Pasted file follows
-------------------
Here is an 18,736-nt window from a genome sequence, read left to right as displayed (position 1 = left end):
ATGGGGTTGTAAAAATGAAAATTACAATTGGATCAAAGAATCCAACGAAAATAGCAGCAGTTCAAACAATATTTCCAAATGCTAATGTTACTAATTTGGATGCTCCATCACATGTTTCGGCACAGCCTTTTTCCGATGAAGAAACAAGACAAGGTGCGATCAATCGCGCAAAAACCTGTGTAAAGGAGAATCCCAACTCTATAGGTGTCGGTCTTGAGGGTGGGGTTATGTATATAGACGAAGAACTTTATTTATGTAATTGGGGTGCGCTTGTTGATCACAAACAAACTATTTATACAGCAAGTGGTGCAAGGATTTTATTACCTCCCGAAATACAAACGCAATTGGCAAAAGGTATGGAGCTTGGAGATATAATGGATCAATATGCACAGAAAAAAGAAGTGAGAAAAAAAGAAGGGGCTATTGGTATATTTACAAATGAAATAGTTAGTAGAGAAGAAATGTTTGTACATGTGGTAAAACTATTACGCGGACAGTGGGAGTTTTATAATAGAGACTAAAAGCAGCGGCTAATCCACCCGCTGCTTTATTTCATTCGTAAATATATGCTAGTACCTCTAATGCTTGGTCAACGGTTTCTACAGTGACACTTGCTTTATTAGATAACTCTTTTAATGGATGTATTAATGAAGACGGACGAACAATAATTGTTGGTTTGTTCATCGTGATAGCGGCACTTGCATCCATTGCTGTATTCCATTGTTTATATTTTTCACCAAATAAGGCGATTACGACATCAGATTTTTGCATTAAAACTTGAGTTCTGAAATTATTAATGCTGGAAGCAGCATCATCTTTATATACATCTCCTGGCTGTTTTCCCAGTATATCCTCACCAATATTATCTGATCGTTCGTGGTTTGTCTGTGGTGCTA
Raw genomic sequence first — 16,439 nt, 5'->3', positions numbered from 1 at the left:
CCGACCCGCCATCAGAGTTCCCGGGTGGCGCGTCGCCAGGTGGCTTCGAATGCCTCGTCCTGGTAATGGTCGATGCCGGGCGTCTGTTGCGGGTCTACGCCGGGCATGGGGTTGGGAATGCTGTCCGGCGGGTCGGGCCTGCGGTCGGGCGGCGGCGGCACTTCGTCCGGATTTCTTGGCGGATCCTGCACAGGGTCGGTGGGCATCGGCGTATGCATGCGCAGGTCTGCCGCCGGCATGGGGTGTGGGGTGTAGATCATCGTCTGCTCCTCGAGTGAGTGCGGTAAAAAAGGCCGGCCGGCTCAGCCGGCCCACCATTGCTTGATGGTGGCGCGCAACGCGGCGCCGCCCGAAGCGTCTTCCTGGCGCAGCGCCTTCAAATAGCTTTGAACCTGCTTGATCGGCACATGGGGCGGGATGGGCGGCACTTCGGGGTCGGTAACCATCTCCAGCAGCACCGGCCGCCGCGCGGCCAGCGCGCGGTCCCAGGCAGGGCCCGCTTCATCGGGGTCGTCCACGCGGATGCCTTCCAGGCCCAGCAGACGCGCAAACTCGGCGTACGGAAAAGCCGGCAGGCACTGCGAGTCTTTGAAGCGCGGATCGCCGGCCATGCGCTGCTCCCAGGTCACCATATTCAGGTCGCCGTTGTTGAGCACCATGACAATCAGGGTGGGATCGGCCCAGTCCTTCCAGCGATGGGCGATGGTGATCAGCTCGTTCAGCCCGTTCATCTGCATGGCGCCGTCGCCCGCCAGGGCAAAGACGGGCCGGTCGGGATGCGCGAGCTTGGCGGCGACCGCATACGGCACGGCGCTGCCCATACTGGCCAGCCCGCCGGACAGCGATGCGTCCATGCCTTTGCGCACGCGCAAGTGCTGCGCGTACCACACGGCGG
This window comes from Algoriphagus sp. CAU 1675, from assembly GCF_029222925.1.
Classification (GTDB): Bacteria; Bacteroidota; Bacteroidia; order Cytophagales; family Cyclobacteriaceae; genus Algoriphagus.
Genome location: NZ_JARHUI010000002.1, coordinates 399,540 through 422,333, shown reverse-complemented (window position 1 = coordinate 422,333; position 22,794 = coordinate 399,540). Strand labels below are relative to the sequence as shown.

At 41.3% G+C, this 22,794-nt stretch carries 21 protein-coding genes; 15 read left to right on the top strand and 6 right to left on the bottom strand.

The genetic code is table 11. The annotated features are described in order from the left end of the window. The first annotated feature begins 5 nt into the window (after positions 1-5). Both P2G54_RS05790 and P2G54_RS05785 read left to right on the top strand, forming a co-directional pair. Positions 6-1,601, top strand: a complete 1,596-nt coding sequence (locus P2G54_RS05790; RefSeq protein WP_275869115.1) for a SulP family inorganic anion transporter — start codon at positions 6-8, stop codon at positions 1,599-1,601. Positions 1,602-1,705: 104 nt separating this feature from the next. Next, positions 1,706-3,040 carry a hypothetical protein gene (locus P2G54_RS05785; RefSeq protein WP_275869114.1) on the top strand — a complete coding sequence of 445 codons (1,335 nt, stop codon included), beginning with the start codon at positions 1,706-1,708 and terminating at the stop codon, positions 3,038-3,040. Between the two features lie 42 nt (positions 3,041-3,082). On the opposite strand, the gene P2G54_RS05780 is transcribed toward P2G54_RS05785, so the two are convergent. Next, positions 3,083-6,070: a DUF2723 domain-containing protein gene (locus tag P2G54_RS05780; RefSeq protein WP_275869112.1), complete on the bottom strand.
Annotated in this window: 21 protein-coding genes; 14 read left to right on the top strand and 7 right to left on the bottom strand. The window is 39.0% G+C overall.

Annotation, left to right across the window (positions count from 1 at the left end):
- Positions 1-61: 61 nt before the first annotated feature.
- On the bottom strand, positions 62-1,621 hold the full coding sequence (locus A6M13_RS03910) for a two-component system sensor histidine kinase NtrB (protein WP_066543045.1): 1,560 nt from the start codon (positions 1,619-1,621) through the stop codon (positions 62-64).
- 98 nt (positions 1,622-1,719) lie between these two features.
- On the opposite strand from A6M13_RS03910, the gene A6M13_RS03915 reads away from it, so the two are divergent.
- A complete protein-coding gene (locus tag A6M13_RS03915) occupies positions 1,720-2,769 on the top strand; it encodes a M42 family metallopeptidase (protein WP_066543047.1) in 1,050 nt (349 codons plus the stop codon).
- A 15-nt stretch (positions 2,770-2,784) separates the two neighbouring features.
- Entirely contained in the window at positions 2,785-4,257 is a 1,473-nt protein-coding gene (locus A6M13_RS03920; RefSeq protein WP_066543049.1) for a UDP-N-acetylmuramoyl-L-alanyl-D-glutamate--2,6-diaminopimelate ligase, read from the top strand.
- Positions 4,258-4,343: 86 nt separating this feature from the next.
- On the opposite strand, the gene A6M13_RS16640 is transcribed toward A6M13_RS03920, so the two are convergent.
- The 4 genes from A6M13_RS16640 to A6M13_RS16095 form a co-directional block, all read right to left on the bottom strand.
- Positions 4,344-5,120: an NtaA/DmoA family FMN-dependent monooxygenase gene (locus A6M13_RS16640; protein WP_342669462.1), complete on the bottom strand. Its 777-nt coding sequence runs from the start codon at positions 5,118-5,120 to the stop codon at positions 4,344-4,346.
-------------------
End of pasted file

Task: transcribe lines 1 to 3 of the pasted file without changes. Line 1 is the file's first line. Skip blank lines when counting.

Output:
Here is an 18,736-nt window from a genome sequence, read left to right as displayed (position 1 = left end):
ATGGGGTTGTAAAAATGAAAATTACAATTGGATCAAAGAATCCAACGAAAATAGCAGCAGTTCAAACAATATTTCCAAATGCTAATGTTACTAATTTGGATGCTCCATCACATGTTTCGGCACAGCCTTTTTCCGATGAAGAAACAAGACAAGGTGCGATCAATCGCGCAAAAACCTGTGTAAAGGAGAATCCCAACTCTATAGGTGTCGGTCTTGAGGGTGGGGTTATGTATATAGACGAAGAACTTTATTTATGTAATTGGGGTGCGCTTGTTGATCACAAACAAACTATTTATACAGCAAGTGGTGCAAGGATTTTATTACCTCCCGAAATACAAACGCAATTGGCAAAAGGTATGGAGCTTGGAGATATAATGGATCAATATGCACAGAAAAAAGAAGTGAGAAAAAAAGAAGGGGCTATTGGTATATTTACAAATGAAATAGTTAGTAGAGAAGAAATGTTTGTACATGTGGTAAAACTATTACGCGGACAGTGGGAGTTTTATAATAGAGACTAAAAGCAGCGGCTAATCCACCCGCTGCTTTATTTCATTCGTAAATATATGCTAGTACCTCTAATGCTTGGTCAACGGTTTCTACAGTGACACTTGCTTTATTAGATAACTCTTTTAATGGATGTATTAATGAAGACGGACGAACAATAATTGTTGGTTTGTTCATCGTGATAGCGGCACTTGCATCCATTGCTGTATTCCATTGTTTATATTTTTCACCAAATAAGGCGATTACGACATCAGATTTTTGCATTAAAACTTGAGTTCTGAAATTATTAATGCTGGAAGCAGCATCATCTTTATATACATCTCCTGGCTGTTTTCCCAGTATATCCTCACCAATATTATCTGATCGTTCGTGGTTTGTCTGTGGTGCTA
Raw genomic sequence first — 16,439 nt, 5'->3', positions numbered from 1 at the left: